COLUMBIA, Mo. (AP) — Unemployment in Missouri dropped slightly last month but was still nearly three times what it was before the coronavirus arrived, according to data released Thursday by the state economic development department.
The seasonally adjusted unemployment rate was 10.1 percent in May, which was down from 10.2 percent in April and was lower than the national rate for May of 13.3 percent.
The Department of Economic Development said Thursday that it had adjusted the previously reported seasonally adjusted jobless rate for April to 10.2 percent from 9.7 percent because of federal changes used to calculate that rate.
The last time Missouri’s unemployment rate came close to these levels was during the Great Recession, when it peaked at 9.9 percent.
Unemployment was at 3.5 percent in February when the virus arrived. Joblessness increased to 4.4 percent in March and shot up to 10.2 percent in April.
Gov. Mike Parson, a Republican, has been eager for a return to normal in the hope that it will help the economy recover. He allowed a statewide social distancing order to expire Monday, meaning there are no statewide restrictions on businesses anymore, though Parson and the state health director said people should continue to practice social distancing.
“We are already making progress, and I strongly believe that our economy will bounce back quicker and stronger than before,” Parson said Thursday. “But I will continue to remind everyone that COVID-19 is still out there. We have to be able to move forward and get the economy back and running, while still being proactive and protecting public health.”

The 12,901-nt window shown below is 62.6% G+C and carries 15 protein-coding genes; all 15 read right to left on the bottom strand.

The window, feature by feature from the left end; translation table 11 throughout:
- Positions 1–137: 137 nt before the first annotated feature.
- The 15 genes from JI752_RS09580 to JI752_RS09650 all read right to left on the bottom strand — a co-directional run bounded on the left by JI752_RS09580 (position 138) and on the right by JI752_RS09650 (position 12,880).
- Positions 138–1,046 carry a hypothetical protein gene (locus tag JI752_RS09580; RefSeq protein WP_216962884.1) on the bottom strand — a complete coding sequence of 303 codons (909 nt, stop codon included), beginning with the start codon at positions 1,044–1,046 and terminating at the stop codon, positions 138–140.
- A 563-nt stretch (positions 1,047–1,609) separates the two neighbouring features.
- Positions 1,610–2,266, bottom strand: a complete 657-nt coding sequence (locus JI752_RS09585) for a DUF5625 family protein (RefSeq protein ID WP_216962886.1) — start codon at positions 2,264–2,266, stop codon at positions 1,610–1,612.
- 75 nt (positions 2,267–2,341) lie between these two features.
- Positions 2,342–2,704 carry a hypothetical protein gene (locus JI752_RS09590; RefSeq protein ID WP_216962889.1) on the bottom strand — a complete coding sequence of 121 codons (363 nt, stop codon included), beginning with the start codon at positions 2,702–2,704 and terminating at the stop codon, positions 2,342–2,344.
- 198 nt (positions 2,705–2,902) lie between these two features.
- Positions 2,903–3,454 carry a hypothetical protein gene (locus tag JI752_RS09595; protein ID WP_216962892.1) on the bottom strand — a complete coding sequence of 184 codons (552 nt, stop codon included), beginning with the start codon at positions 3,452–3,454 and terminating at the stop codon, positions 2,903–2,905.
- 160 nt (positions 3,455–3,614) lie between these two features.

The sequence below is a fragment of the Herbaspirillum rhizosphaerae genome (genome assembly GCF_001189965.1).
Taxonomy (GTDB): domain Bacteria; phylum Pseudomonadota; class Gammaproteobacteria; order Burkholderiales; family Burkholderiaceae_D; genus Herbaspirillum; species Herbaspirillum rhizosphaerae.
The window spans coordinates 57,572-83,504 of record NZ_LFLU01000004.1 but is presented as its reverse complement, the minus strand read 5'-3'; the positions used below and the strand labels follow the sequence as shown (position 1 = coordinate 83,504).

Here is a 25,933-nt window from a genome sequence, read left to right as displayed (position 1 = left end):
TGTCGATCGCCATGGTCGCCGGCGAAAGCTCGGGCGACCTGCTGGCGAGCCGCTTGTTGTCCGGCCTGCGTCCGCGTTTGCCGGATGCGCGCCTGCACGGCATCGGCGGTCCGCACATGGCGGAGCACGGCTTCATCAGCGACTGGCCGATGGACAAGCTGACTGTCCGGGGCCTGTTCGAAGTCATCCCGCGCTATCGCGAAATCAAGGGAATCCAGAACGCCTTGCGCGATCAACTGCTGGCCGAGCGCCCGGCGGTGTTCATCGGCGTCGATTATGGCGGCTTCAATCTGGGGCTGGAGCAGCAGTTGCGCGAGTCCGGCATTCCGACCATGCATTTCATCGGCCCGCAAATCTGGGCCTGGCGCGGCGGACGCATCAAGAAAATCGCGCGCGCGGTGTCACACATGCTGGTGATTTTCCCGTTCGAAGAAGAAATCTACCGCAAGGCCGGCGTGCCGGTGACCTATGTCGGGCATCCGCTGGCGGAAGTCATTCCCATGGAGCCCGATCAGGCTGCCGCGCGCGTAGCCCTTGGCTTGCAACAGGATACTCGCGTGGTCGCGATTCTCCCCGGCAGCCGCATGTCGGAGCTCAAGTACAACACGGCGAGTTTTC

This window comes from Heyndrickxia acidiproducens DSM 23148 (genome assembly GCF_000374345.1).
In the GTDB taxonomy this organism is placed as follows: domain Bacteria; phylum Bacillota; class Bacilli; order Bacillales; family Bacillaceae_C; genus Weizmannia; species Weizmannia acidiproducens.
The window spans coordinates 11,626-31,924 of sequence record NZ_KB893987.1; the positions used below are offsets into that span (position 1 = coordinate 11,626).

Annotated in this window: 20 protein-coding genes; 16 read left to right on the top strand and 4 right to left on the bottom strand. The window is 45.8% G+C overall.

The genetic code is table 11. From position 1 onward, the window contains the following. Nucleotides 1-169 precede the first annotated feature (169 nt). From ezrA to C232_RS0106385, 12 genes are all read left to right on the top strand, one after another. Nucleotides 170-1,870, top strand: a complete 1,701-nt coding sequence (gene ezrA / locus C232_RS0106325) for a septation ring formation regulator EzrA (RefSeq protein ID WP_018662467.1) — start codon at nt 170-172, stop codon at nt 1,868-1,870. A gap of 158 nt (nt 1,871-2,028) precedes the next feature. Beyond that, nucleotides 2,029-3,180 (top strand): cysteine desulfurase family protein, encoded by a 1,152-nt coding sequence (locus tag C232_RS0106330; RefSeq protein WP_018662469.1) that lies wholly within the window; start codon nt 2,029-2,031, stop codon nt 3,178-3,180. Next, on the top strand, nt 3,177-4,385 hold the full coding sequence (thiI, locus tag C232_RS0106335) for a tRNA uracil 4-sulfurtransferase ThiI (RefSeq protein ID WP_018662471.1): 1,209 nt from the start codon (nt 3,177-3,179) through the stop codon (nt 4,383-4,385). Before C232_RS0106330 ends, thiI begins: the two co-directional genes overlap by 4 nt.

June’s jobless numbers could reflect a spike in employment because of the eased restrictions, but it’s unclear if and when business will return to pre-pandemic staffing levels because the virus is still spreading in the state and elsewhere.
Parson’s administration announced this week that it was ending changes that were meant to help people access unemployment benefits and food stamps more easily during the pandemic. Workers will need to comply with job search requirements to continue getting unemployment benefits after July 4.
The state also will start requiring families to verify that they’re still eligible to get food stamps beginning July 1. The state had waived those requirements in the face of widespread joblessness because of the virus.